(There's a wide gap between my last post and this one. My last post was October. This post is happening right now, today. I'll still fill in the gaps)
I had what I would call "idle curiosity." A friend of mine who I've known for ages spent years researching everything that she and her partner wanted to do with their world tour, and planned each step of their travels to the nth degree. They found odd museums of pickled brains in South America, they ate Ostritch eggs in Africa, and they knew exactly what they wanted to do as they tooled around the globe.
Me... I did some research, but somehow my heart just never seemed called to a specific thing. I was curious to go to a place and see what was there, see what the people were like, breathe the air and find out if it was different. No travelogues I read were inspiring. No stories of adventures or caving or underground salt mine tours inspired me enough for me to stand up and say "Yeah! I want to do that. I'm going to plan that." I wanted to wander softly through the world. That was the original plan. Me, my backpack and the wind would just go wherever seemed like a good idea from day to day.
The one exception was St Helena. Of all things I found it on a website that talked about the places in the world you would never, ever want to go, like the "doorway to hell." Places that sound bleak and lonely and impossible. It painted the 6-day ocean voyage to the island as lonely and empty, and the exile of Napoleon as one of the lonesome and forlorn tourist attractions. I remember reading the article and thinking "the hell with that, I want to go there." It was one of the only places I really felt called to go to, during the time that I was planning all of this. I would wander the world without a plan... except for going to Cape Town, boarding the RMS St Helena, and going to one of the most remote archipelagos on the planet and finding out what the world looked like, smelled like and felt like when the rest of the world was impossibly remote.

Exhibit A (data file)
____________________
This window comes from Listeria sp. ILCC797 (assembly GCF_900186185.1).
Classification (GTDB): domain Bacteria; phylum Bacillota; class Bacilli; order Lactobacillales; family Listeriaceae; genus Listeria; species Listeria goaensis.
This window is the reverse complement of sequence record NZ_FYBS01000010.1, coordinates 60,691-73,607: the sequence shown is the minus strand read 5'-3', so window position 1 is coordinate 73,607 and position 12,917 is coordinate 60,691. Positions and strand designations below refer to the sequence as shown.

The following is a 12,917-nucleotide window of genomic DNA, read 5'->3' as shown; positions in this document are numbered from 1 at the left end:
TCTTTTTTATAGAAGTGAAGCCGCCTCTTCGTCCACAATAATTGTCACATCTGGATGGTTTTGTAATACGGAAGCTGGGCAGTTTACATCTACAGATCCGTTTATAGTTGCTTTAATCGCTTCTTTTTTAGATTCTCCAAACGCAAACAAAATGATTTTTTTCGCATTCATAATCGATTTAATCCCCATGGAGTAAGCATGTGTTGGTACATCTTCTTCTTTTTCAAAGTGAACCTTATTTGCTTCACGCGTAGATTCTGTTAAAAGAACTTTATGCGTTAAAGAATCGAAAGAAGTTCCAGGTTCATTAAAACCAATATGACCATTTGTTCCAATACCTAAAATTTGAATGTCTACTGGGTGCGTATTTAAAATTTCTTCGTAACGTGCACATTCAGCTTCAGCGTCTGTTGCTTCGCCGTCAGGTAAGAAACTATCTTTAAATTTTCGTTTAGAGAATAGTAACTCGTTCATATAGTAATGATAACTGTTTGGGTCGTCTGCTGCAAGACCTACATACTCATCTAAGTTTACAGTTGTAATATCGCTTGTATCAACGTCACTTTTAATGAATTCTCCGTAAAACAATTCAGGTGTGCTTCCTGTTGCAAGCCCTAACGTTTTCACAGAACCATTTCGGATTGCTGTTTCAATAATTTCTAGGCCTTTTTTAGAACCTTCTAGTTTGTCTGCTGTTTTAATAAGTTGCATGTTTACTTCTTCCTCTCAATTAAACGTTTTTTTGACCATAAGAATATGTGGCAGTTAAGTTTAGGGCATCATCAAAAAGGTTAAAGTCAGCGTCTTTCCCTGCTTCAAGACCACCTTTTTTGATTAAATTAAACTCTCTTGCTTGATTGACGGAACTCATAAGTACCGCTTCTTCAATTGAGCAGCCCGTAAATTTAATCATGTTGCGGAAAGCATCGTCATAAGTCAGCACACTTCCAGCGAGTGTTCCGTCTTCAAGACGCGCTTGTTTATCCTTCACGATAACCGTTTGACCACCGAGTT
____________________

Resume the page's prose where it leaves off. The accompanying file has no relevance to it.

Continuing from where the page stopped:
The circumstances in my life changed so quickly that the transition from "I plan to go there" to "I'm going there" happened in less than 10 days. When a voyage takes 24 days back-to-front if you push hard at each edge (2 days to fly there, 6 days at sea, 8 days on the island, 6 days at sea back to cape Town, 2 days to fly home) people don't tend to call the relevant booking agency and say "I'd like to be on the boat in 10 days."
So... the day I was scheduled to get on an airplane for 36 hours they informed me that I needed travel insurance and that I needed accommodation on the island. I made some inquiries. What they didn't tell me is that unless I have a specific type of travel insurance (with a specific threshold of repatriation insurance in case of severe injury) and also travel insurance of the appropriate type *they will deny me passage.* I just about choked on my breakfast. I had flights and accommodations booked in Cape Town before I ever had any idea this was needed, and I was panicked. In three hours I left to get on the airplane. I had to have accommodation finalized before I landed. None of my emails had been successful (the island life), and phone calls seemed abjectly impossible (also the island life, in the middle of the Atlantic with minimal infrastructure).
I took a hail mary pass. I tested a few phone calls and prayed that the time difference wasn't too great. One of the B&Bs on the island let me know 10 minutes before the travel office closed that even though they were full, they'd give me a place to stay. I didn't need to rearrange my whole life around the cancellation of this trip. I am, indeed, going to St Helena.